New Mexico: HB 667 defines pit bulls and Rottweilers as dangerous dogs

Edit 9/27/09: This bill is dead.

New Mexico State Representative John Heaton has introduced HB 667, which automatically defines “pit bulls” and Rottweilers as “dangerous.”

The bill is currently in the House Consumer & Public Affairs Committee. No hearing has been scheduled yet.

Contact information for Representative John Heaton:
Address: 102 South Canyon, Carlsbad, NM 88220
Capitol Phone: 986-4432
Office Phone: (575) 887-5983

Contact information for the House Consumer and Public Affairs Committee:
Representative Gail Chasey – (D) Chair,
Representative Antonio “Moe” Maestas – (D) Vice Chair,
Representative Thomas A. Anderson – (R) Member,
Representative Zachary J. Cook – (R) Member,
Representative Karen E. Giannini – (D) Member,
Representative Bill B. O’Neill – (D) Member,
Representative Al Park – (D) Member,

The following requirements would have to be met by all “dangerous” dog owners, to include all “pit bull” and Rottweiler owners:

C. An animal control authority shall issue a certificate of registration to the owner of a dangerous dog if the owner, in addition to the requirements of Subsection A of this section, establishes that:
(1) the owner has paid an annual fee, if applicable, established by the animal control authority to register a dangerous dog;
(2) the owner has written permission of the property owner or homeowner’s association where the dangerous dog will be kept, if applicable;
(3) the dangerous dog will be maintained exclusively on the owner’s property except for medical treatment or examination;
(4) when the dangerous dog is removed from the owner’s property, the dog shall be caged or muzzled and restrained with a lead no longer than four feet, and the dog shall be under complete control of a person eighteen years of age or older at all times;
(5) the dangerous dog will not be transported in a vehicle that might allow the dog to escape or gain access to any person or animal outside the vehicle; [and]
(6) a clearly visible warning sign with a conspicuous warning symbol indicating that there is a dangerous dog on the premises is posted where the dog is kept and is visible from a public roadway or from fifty feet, whichever is less;
(7) the owner will submit to the photographing or permanent marking of the dangerous dog for purposes of identification;
(8) the owner will submit to random inspections of the animal and its enclosure by the animal control authority without warrant and will produce, upon demand of the animal control authority, proof of compliance with the registration requirements of this subsection;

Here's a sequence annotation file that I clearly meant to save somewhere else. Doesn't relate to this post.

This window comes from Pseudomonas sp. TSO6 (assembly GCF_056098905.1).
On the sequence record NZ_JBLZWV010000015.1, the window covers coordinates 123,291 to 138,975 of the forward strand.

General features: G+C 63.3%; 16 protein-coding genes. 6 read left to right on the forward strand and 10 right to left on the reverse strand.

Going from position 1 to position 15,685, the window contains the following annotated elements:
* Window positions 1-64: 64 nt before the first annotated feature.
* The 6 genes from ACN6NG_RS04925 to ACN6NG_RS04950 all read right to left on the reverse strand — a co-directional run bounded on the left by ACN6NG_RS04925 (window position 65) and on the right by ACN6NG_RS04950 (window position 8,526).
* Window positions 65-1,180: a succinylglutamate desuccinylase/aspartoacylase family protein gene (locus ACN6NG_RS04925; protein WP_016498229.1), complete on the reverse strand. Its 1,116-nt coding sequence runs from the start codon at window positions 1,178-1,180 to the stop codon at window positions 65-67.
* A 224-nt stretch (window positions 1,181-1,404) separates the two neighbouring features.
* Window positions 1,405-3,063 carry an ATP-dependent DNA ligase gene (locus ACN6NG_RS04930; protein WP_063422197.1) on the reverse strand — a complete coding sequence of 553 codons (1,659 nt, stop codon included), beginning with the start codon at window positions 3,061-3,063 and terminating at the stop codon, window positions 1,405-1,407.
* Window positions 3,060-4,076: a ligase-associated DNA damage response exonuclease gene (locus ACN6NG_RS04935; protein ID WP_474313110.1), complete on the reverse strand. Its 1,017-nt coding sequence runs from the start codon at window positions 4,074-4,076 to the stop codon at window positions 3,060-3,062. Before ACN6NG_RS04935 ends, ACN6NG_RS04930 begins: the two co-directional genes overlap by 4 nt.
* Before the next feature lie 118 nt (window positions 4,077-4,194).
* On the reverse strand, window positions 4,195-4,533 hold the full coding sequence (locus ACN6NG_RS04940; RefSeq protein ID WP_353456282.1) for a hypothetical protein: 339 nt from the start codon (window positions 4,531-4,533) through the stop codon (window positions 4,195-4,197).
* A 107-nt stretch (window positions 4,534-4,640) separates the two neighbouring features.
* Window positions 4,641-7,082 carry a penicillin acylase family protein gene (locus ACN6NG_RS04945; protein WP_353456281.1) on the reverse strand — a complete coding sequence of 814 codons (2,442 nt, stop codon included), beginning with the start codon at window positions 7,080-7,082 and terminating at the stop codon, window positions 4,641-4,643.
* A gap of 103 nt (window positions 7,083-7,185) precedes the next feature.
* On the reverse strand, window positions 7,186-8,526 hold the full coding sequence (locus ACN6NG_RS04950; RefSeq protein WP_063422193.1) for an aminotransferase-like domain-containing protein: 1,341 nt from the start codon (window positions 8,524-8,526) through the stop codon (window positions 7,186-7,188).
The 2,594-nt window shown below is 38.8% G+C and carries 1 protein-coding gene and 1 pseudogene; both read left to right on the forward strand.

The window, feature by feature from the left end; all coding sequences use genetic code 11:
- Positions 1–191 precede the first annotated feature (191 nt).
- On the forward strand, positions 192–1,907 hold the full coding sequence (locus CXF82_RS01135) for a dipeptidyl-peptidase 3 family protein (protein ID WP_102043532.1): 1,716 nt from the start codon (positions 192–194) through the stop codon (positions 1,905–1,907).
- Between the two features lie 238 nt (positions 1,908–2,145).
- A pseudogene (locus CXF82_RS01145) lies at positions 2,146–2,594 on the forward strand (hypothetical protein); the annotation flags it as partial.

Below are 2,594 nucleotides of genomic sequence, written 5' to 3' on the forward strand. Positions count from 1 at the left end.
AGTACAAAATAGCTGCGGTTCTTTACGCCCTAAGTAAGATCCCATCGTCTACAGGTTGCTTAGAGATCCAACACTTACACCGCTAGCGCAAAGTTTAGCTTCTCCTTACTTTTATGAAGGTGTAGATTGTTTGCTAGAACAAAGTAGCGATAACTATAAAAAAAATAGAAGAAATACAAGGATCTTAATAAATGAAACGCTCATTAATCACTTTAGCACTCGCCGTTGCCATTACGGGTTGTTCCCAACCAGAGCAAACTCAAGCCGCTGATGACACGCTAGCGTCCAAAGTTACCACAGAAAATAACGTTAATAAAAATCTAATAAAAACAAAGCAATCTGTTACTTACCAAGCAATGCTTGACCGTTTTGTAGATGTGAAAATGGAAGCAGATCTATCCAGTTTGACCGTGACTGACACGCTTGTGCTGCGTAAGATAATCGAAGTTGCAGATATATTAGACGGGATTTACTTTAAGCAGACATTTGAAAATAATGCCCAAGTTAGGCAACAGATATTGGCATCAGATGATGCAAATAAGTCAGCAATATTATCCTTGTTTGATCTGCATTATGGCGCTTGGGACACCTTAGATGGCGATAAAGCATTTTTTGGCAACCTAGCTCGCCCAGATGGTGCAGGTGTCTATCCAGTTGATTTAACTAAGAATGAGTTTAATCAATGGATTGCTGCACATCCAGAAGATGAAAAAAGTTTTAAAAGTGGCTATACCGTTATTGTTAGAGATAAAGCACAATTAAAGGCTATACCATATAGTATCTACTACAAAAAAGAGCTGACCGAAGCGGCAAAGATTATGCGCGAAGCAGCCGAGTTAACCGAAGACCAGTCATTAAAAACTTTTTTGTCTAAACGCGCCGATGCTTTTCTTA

(9) the owner has obtained and will maintain liability insurance in the amount of two hundred fifty thousand dollars ($250,000) and will furnish a certificate or proof of insurance upon demand of the animal control authority; and
(10) the owner will notify the animal control authority at least thirty calendar days before the cancellation or nonrenewal of the liability insurance policy.

D. An animal control authority may order the immediate impoundment or humane destruction of a dog registered as a dangerous dog or previously determined to be a dangerous dog if the owner fails to abide by the conditions for registration, confinement or handling set forth in this section.

Full text of the proposed bill can be viewed here:

The bill may be tracked here:

11 responses to “New Mexico: HB 667 defines pit bulls and Rottweilers as dangerous dogs

  1. This is BULLSHIT! Pits and Rots are NOT viscious dogs UNLESS they are raised that way! I OWN a pit that I rescued from the pound and he has NEVER showed agression towards any other humans or dogs and I have had him for years. He is as sweet as can be.

    This bull is the dumbest thing ever and was created by nothing but close minded, uneducated morons.

  2. I concur. This is absurd. The way see it, to ban two specific breeds of dogs is essentially racist. Because the percentage of African Americans incarcerated nationally is more than any other race does not mean that we put all African Americans in prisons or that they are all criminals. Because the percentage of Caucasian male rapists is higher than any other race does not mean that we should accuse all Caucasian males of raping. Also because some Pit Bull Terriers and Rottweilers are bred and raised to be aggressive due to their OWNERS neglect and skewed sense of morals does not mean that the entirety of these two breeds should have to pay the great costs, especially when the cost could be their life!